We have $400,000 in capital gains for the sale of our
We have $400,000 in capital gains for the sale of our California home of … read more
LEV
LEV
Retired
Bachelor's Degree
14,896 satisfied customers
What is the capital gains tax on proceeds of the sale of a
What is the capital gains tax on proceeds of the sale of a home? … read more
Mark Taylor
Mark Taylor
Certified Public Accountant
Masters
2,215 satisfied customers
Disposition of Rental Property. Rental property: Gross sale
Disposition of Rental Property.Rental property : Gross sale price: $600K Cost or Other Basis plus Selling Expenses: $300K Depreciation allowed or allowable: $100K (Form 4797 line 22)Adjustment: $300K … read more
emc011075
emc011075
Senior Tax Specialist
Bachelor's Degree
16 satisfied customers
Capital Gains Question: My parents have a rental property
Capital Gains Question: My parents have a rental property they bought for $150,000 several years ago. The property is now worth around $500,000 dollars with a $350,000 mortgage. They want to gift me t… read more
NPVAdvisor
NPVAdvisor
CFP Licensee and Practitioner
Master's Degree
180 satisfied customers
We are considering purchasing a rental property in Cape. My
we are considering purchasing a rental property in Cape Cod. My understanding to get the full tax advantage I am only allowed to stay in the property for 14 days. Is this the case even when the rental… read more
NPVAdvisor
NPVAdvisor
CFP Licensee and Practitioner
Master's Degree
180 satisfied customers
Installment Sales - A taxpayer owns rental property (over
Installment Sales -A taxpayer owns rental property (over several years). Taxpayer is selling rental property and will hold the mortgage for the purchaser. Will this be considered a straight sale, reco… read more
Robin D.
Robin D.
Senior Tax Advisor 4
Vocational, Technical or Trade School
13,695 satisfied customers
I am working on my taxes. I sold a rental property and
I am working on my taxes. I sold a rental property and according to my tax software (TurboTax), I had ~$100k gain. How does this get considered? Is it weighed in with all my gains and losses across my… read more
Mark Taylor
Mark Taylor
Certified Public Accountant
Masters
2,215 satisfied customers
I didn't claim depreciation on a rental property for 8
I didn't claim depreciation on a rental property for 8 years. I'm about to sell the property. How many years of the past annual depreciation can I claim? … read more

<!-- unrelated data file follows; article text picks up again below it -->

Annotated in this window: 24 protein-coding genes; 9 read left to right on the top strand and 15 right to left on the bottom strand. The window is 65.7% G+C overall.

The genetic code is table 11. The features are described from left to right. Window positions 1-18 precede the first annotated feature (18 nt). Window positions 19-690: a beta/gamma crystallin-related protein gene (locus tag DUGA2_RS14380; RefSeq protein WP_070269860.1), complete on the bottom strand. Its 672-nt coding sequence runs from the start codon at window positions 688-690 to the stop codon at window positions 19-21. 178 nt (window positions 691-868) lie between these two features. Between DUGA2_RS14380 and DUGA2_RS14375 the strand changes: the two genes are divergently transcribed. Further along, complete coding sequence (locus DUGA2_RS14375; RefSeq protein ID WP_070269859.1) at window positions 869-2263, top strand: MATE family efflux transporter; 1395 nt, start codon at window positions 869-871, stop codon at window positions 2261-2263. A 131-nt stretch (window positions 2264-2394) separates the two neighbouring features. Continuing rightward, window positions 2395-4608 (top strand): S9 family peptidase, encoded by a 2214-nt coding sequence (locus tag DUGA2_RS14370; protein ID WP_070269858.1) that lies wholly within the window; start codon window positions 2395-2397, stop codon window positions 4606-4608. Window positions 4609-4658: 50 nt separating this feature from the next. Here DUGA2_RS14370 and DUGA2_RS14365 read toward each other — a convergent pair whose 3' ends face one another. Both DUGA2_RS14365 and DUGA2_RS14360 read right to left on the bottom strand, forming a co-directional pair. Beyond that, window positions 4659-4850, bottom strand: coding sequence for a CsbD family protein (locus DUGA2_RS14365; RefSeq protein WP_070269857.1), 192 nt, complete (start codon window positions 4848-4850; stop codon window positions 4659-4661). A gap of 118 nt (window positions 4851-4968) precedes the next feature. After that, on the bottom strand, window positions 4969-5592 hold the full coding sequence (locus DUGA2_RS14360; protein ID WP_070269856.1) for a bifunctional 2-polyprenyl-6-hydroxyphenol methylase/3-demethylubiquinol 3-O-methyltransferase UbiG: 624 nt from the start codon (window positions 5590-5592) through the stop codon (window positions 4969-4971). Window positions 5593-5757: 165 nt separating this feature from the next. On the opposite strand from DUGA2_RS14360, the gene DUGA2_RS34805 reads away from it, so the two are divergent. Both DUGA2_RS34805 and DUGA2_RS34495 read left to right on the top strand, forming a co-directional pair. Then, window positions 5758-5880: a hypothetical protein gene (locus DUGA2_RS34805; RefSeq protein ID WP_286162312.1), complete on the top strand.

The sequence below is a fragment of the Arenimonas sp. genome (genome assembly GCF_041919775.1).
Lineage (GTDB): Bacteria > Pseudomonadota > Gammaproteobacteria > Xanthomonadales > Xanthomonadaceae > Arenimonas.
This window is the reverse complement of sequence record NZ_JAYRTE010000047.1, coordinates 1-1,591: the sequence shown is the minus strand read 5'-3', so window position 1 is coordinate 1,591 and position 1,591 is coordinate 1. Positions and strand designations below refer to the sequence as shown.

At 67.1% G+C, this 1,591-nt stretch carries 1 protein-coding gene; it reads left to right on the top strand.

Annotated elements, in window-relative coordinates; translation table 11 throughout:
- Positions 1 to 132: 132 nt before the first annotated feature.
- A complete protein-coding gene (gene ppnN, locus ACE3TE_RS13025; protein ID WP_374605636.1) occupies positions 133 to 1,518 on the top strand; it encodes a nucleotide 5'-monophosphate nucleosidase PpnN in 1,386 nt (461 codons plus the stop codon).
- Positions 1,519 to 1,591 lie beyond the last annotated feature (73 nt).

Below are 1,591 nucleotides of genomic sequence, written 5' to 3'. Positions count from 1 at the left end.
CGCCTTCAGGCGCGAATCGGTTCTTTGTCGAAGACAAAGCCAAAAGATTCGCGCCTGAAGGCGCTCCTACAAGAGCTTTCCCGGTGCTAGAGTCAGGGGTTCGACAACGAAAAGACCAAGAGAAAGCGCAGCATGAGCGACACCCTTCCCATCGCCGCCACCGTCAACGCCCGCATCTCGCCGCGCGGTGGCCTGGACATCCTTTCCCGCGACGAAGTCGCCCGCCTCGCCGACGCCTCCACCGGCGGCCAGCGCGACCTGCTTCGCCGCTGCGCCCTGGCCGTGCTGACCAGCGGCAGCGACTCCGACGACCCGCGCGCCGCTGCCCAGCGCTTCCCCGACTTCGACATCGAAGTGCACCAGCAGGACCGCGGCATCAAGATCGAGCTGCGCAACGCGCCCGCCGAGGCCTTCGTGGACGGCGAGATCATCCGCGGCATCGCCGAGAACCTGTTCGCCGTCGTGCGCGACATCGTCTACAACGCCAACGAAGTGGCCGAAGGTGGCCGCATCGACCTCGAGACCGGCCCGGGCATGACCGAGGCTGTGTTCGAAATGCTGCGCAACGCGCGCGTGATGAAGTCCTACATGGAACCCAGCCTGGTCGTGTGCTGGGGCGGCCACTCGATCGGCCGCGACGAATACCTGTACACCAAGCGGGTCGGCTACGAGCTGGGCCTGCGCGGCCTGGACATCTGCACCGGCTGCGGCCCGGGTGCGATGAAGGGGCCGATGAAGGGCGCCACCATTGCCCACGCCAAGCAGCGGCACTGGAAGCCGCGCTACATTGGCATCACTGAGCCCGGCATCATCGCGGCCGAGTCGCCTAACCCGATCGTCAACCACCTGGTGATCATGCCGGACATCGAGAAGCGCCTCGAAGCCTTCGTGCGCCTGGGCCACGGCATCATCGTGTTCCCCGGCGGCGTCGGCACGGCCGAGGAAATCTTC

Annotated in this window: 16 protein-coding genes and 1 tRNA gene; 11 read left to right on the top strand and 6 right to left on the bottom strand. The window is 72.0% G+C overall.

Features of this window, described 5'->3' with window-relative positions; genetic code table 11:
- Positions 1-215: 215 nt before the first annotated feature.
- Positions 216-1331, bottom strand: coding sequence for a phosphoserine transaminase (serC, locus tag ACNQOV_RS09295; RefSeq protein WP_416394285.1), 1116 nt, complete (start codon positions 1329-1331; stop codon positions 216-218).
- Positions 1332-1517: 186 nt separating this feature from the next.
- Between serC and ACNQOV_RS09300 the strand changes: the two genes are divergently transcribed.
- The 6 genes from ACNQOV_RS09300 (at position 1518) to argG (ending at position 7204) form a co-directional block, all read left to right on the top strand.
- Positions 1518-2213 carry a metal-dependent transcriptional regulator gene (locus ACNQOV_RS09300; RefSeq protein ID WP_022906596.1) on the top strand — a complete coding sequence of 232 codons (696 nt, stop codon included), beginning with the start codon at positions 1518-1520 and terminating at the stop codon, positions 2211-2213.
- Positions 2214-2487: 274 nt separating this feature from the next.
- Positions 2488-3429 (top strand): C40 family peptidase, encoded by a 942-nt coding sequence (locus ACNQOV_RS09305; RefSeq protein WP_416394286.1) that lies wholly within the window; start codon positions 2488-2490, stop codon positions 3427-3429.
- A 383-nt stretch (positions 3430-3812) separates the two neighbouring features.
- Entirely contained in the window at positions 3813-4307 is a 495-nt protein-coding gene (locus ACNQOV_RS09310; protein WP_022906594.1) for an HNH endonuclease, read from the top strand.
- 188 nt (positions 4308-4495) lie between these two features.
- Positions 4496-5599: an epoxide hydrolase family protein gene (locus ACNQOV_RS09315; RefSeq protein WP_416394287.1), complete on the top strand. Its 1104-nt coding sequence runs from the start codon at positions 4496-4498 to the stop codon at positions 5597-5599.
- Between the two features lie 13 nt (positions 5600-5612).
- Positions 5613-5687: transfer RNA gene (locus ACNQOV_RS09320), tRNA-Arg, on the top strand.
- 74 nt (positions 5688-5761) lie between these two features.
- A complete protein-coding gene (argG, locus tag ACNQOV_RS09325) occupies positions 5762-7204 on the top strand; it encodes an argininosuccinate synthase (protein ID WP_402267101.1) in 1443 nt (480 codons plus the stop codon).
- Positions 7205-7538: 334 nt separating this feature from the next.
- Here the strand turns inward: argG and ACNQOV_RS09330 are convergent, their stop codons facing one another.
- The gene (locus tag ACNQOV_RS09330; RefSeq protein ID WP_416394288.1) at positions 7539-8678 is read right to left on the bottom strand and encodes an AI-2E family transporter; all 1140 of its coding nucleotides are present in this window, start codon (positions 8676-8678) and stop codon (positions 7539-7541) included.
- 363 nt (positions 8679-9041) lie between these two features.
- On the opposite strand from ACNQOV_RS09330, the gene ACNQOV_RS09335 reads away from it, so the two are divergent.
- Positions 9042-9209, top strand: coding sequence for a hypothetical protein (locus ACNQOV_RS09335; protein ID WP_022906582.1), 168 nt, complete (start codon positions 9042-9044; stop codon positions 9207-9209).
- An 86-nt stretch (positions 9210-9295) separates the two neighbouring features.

NPVAdvisor
NPVAdvisor
CFP Licensee and Practitioner
Master's Degree
180 satisfied customers
I sold a rental property and fully depreciated furniture and
I sold a rental property and fully depreciated furniture and fixtures such as refrigerator/oven/doors etc. Would I have to recapture the FF&E depreciated amounts as ordinary income with the sale when … read more
Mark Taylor
Mark Taylor
Certified Public Accountant
Masters
2,215 satisfied customers
Disclaimer: Information in questions, answers, and other posts on this site ("Posts") comes from individual users, not JustAnswer; JustAnswer is not responsible for Posts. Posts are for general information, are not intended to substitute for informed professional advice (medical, legal, veterinary, financial, etc.), or to establish a professional-client relationship. The site and services are provided "as is" with no warranty or representations by JustAnswer regarding the qualifications of Experts. To see what credentials have been verified by a third-party service, please click on the "Verified" symbol in some Experts' profiles. JustAnswer is not intended or designed for EMERGENCY questions which should be directed immediately by telephone or in-person to qualified professionals.

Disclaimer: Information in questions, answers, and other posts on this site ("Posts") comes from individual users, not JustAnswer; JustAnswer is not responsible for Posts. Posts are for general information, are not intended to substitute for informed professional advice (medical, legal, veterinary, financial, etc.), or to establish a professional-client relationship. The site and services are provided "as is" with no warranty or representations by JustAnswer regarding the qualifications of Experts. To see what credentials have been verified by a third-party service, please click on the "Verified" symbol in some Experts' profiles. JustAnswer is not intended or designed for EMERGENCY questions which should be directed immediately by telephone or in-person to qualified professionals.

Show MoreShow Less

Ask Your Question

x